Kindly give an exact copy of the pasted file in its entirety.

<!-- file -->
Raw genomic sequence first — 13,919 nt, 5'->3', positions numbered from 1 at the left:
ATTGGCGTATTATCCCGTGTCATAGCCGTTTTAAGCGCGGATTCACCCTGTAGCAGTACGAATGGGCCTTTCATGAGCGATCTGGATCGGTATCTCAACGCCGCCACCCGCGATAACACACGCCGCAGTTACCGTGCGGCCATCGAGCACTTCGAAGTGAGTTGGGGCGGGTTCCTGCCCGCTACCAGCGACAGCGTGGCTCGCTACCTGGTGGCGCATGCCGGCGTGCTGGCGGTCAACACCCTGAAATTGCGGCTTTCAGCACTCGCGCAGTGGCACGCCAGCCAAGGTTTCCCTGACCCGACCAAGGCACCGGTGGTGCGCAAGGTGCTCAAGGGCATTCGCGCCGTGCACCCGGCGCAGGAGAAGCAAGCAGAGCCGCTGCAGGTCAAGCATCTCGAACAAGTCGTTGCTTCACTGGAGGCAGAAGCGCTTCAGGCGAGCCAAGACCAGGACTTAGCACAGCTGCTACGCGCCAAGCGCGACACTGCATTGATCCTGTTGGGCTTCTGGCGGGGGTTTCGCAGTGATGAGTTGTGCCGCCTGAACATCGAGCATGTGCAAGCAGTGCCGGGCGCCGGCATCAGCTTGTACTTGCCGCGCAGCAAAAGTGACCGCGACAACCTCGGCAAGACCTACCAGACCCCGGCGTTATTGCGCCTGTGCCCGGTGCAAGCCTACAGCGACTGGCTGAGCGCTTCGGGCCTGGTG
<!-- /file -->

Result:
Raw genomic sequence first — 13,919 nt, 5'->3', positions numbered from 1 at the left:
ATTGGCGTATTATCCCGTGTCATAGCCGTTTTAAGCGCGGATTCACCCTGTAGCAGTACGAATGGGCCTTTCATGAGCGATCTGGATCGGTATCTCAACGCCGCCACCCGCGATAACACACGCCGCAGTTACCGTGCGGCCATCGAGCACTTCGAAGTGAGTTGGGGCGGGTTCCTGCCCGCTACCAGCGACAGCGTGGCTCGCTACCTGGTGGCGCATGCCGGCGTGCTGGCGGTCAACACCCTGAAATTGCGGCTTTCAGCACTCGCGCAGTGGCACGCCAGCCAAGGTTTCCCTGACCCGACCAAGGCACCGGTGGTGCGCAAGGTGCTCAAGGGCATTCGCGCCGTGCACCCGGCGCAGGAGAAGCAAGCAGAGCCGCTGCAGGTCAAGCATCTCGAACAAGTCGTTGCTTCACTGGAGGCAGAAGCGCTTCAGGCGAGCCAAGACCAGGACTTAGCACAGCTGCTACGCGCCAAGCGCGACACTGCATTGATCCTGTTGGGCTTCTGGCGGGGGTTTCGCAGTGATGAGTTGTGCCGCCTGAACATCGAGCATGTGCAAGCAGTGCCGGGCGCCGGCATCAGCTTGTACTTGCCGCGCAGCAAAAGTGACCGCGACAACCTCGGCAAGACCTACCAGACCCCGGCGTTATTGCGCCTGTGCCCGGTGCAAGCCTACAGCGACTGGCTGAGCGCTTCGGGCCTGGTG